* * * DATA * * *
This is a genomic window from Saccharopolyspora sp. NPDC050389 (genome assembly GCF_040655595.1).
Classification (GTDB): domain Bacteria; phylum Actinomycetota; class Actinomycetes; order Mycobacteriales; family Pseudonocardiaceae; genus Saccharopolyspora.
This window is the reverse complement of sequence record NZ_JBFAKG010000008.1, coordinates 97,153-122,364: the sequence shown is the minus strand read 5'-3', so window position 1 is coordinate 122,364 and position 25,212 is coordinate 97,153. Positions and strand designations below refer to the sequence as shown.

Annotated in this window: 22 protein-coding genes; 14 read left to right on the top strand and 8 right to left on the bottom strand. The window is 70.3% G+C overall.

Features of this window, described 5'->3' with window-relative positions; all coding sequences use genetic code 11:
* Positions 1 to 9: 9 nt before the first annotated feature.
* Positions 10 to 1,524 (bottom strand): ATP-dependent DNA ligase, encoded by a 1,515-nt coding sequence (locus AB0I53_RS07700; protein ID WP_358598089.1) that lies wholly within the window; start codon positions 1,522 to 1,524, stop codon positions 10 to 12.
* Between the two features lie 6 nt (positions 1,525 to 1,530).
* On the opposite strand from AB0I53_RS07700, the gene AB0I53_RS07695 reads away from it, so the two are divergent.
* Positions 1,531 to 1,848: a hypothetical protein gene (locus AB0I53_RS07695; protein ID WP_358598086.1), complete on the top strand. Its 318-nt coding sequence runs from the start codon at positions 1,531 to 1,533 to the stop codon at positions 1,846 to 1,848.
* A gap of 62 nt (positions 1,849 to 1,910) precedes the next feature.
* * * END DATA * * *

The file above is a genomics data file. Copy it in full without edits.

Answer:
This is a genomic window from Saccharopolyspora sp. NPDC050389 (genome assembly GCF_040655595.1).
Classification (GTDB): domain Bacteria; phylum Actinomycetota; class Actinomycetes; order Mycobacteriales; family Pseudonocardiaceae; genus Saccharopolyspora.
This window is the reverse complement of sequence record NZ_JBFAKG010000008.1, coordinates 97,153-122,364: the sequence shown is the minus strand read 5'-3', so window position 1 is coordinate 122,364 and position 25,212 is coordinate 97,153. Positions and strand designations below refer to the sequence as shown.

Annotated in this window: 22 protein-coding genes; 14 read left to right on the top strand and 8 right to left on the bottom strand. The window is 70.3% G+C overall.

Features of this window, described 5'->3' with window-relative positions; all coding sequences use genetic code 11:
* Positions 1 to 9: 9 nt before the first annotated feature.
* Positions 10 to 1,524 (bottom strand): ATP-dependent DNA ligase, encoded by a 1,515-nt coding sequence (locus AB0I53_RS07700; protein ID WP_358598089.1) that lies wholly within the window; start codon positions 1,522 to 1,524, stop codon positions 10 to 12.
* Between the two features lie 6 nt (positions 1,525 to 1,530).
* On the opposite strand from AB0I53_RS07700, the gene AB0I53_RS07695 reads away from it, so the two are divergent.
* Positions 1,531 to 1,848: a hypothetical protein gene (locus AB0I53_RS07695; protein ID WP_358598086.1), complete on the top strand. Its 318-nt coding sequence runs from the start codon at positions 1,531 to 1,533 to the stop codon at positions 1,846 to 1,848.
* A gap of 62 nt (positions 1,849 to 1,910) precedes the next feature.